^
Keep Westword Free
4
| Theater |

Avant garde, pop culture and Jesus collide in The Lovinator

It's a rock-and-roll musical that puts a main character named Jesus in a land where people worship boobs. It's also a classic hero-myth set to interpretive dance. It's The Lovinator, and it's going to be weird -- but co-creator Brian Powell says it won't be so weird as to not be entertaining.

"We use terms like 'play' and 'musical' loosely," he notes. "The difference between this and a traditional musical is that [co-creator] Craig [Gunteski] and I are the band, and we're playing all the music in the show, and the whole story is told through the lyrics." Meanwhile, the story is illustrated by dance, "or I guess you could call it miming," he says.

It's a pretty strange setup, and Powell concedes that the story itself is also strange, but it's actually based on stories we've all heard before. "The basic plot has been directed by my original idea," he says, "which was to work within the framework of a classic hero myth."

That framework, as laid out by Joseph Campbell in his 1948 exploration The Hero with a Thousand Faces, is basically this: There's a man who is somehow different from his contemporaries, who is cast into some sort of strange land ("usually an underworld," Powell notes), then gains enlightenment and returns to the normal world to bestow the knowledge upon his contemporaries.

"This would probably piss off the Christian right," Powell says, "but a classic example of the hero-myth is the story of Jesus."

And that, says Powell, is exactly why he named his main character after the Lord. "A myth is like a living story," he explains. "They're these basic templates that get changed to suit our circumstances.

I Support
  • Local
  • Community
  • Journalism
  • logo

Support the independent voice of Denver and help keep the future of Westword free.

"The problem," he continues, "is when you turn a myth into history, you kill it. It becomes exclusive. So for those who don't believe that X happened, the story becomes something that's not true, and for those who believe it did happen, it becomes a series of events. It loses its meaning. So what I wanted to do, was I wanted to create a character named Jesus that might breathe some life back into that myth."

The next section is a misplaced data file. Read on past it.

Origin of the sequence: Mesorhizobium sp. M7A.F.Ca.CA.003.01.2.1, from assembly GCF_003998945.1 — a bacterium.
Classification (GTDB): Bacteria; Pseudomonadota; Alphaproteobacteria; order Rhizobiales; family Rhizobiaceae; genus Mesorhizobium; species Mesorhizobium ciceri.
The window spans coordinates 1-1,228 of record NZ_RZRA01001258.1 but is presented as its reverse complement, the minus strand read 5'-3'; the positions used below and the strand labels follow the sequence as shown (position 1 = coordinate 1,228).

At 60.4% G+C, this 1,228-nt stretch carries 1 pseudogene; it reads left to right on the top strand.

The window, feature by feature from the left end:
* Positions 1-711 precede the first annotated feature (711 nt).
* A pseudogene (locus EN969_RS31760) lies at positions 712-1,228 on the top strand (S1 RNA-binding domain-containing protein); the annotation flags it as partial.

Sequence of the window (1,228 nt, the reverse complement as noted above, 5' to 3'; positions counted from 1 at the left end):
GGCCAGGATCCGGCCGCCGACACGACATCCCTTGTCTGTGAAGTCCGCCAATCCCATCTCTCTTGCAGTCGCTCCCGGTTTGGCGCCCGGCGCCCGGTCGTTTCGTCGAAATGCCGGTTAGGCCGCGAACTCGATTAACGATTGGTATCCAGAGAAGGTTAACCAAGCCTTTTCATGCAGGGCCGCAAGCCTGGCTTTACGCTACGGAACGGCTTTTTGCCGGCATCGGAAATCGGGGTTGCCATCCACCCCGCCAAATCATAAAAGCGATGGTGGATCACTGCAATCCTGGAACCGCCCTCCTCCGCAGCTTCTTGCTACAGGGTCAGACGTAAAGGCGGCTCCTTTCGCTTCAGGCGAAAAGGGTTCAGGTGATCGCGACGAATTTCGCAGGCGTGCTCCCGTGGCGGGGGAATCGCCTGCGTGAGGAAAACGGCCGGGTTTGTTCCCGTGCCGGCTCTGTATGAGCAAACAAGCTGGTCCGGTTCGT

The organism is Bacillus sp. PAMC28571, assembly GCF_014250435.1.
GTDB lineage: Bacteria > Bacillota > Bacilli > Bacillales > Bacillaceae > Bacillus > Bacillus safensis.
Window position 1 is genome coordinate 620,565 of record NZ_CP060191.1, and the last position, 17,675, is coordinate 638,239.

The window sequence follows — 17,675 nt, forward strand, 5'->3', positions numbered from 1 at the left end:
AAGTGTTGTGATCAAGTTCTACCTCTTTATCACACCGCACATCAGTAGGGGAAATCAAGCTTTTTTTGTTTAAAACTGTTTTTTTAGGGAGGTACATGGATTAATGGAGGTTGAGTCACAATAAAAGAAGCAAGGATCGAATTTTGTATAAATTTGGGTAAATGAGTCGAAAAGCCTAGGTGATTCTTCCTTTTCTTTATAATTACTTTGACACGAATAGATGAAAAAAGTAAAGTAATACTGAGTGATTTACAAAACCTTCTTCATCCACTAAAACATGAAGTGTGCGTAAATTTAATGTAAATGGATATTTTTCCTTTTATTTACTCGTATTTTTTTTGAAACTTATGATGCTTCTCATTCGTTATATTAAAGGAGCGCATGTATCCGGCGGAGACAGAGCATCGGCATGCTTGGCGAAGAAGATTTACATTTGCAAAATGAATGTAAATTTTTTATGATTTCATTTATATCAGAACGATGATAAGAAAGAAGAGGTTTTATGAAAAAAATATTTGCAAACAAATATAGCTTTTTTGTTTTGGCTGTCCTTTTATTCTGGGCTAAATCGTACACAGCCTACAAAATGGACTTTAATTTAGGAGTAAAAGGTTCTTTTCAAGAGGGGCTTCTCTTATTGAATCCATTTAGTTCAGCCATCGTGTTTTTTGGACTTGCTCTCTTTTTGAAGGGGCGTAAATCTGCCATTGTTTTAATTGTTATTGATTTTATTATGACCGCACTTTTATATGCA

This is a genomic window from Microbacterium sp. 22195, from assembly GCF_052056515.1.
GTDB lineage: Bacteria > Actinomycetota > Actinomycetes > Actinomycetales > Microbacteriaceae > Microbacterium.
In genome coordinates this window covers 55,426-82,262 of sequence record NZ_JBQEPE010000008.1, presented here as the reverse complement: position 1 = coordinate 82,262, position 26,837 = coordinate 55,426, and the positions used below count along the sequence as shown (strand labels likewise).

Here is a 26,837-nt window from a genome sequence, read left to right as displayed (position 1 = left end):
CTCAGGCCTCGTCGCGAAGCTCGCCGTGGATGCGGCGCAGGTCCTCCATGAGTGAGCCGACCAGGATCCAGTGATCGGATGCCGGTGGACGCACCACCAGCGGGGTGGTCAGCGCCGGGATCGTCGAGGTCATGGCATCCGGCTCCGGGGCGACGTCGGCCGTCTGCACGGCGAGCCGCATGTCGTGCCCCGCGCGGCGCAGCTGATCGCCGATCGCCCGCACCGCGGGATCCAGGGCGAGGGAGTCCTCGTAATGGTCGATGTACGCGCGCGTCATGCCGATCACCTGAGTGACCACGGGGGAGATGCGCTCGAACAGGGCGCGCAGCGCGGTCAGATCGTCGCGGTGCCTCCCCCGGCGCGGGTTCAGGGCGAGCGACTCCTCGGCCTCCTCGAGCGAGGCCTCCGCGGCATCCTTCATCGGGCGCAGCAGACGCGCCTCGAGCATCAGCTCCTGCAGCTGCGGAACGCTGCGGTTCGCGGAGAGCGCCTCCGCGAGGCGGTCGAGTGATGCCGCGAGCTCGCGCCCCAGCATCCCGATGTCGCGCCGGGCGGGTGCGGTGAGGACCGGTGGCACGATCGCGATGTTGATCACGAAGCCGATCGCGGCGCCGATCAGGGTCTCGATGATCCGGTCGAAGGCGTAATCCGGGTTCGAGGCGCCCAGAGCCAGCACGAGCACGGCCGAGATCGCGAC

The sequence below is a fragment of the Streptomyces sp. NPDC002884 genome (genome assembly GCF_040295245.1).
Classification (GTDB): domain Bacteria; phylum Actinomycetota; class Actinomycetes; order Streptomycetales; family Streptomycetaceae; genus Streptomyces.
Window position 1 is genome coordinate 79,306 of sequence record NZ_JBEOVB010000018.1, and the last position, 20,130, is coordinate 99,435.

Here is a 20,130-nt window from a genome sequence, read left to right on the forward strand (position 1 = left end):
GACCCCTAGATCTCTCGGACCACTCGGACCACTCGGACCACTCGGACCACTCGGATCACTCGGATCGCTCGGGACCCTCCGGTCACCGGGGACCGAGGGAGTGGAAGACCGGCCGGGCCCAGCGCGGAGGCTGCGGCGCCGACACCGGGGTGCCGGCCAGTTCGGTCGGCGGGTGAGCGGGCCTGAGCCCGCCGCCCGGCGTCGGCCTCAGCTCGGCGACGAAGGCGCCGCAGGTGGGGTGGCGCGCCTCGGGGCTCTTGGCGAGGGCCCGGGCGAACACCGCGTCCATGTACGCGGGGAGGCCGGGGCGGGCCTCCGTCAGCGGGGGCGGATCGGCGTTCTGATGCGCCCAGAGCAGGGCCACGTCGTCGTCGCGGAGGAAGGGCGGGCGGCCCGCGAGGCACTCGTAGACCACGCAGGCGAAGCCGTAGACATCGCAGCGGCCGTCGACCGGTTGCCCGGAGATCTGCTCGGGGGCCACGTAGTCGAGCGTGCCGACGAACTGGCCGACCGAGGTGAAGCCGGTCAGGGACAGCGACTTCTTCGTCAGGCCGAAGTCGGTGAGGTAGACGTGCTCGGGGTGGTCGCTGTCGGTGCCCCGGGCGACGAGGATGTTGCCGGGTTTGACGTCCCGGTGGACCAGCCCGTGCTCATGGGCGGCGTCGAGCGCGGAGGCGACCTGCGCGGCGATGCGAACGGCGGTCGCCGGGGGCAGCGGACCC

Pretty heady stuff, and if you talk to Powell, it keeps getting headier. For all the play's silliness, Powell reveals that there's a surprising degree of cerebral theory underneath. But not so much as to make the play inaccessible: "I think the show will speak for itself--it's basically entertainment," he contends.

"I mean, it's people with guitars who are singing to you in modes and keys that are very familiar," he says. "And it's a story we've all heard 1,000 times before."

The Lovinator is the debut production of Waxwing, Inc, Powell and Gunteski's production company. The show premiered last night at the Packing House Center for the Arts and continues its run tonight and tomorrow. Shows start at 8 p.m., and tickets are $14 at the door or $11 in advance. If you can't catch it this weekend, The Lovinator will also be featured in the Boulder Fringe Festival August 18-29.

Keep Westword Free... Since we started Westword, it has been defined as the free, independent voice of Denver, and we would like to keep it that way. Offering our readers free access to incisive coverage of local news, food and culture. Producing stories on everything from political scandals to the hottest new bands, with gutsy reporting, stylish writing, and staffers who've won everything from the Society of Professional Journalists' Sigma Delta Chi feature-writing award to the Casey Medal for Meritorious Journalism. But with local journalism's existence under siege and advertising revenue setbacks having a larger impact, it is important now more than ever for us to rally support behind funding our local journalism. You can help by participating in our "I Support" membership program, allowing us to keep covering Denver with no paywalls.

We use cookies to collect and analyze information on site performance and usage, and to enhance and customize content and advertisements. By clicking 'X' or continuing to use the site, you agree to allow cookies to be placed. To find out more, visit our cookies policy and our privacy policy.

 

Join the Westword community and help support independent local journalism in Denver.

 

Join the Westword community and help support independent local journalism in Denver.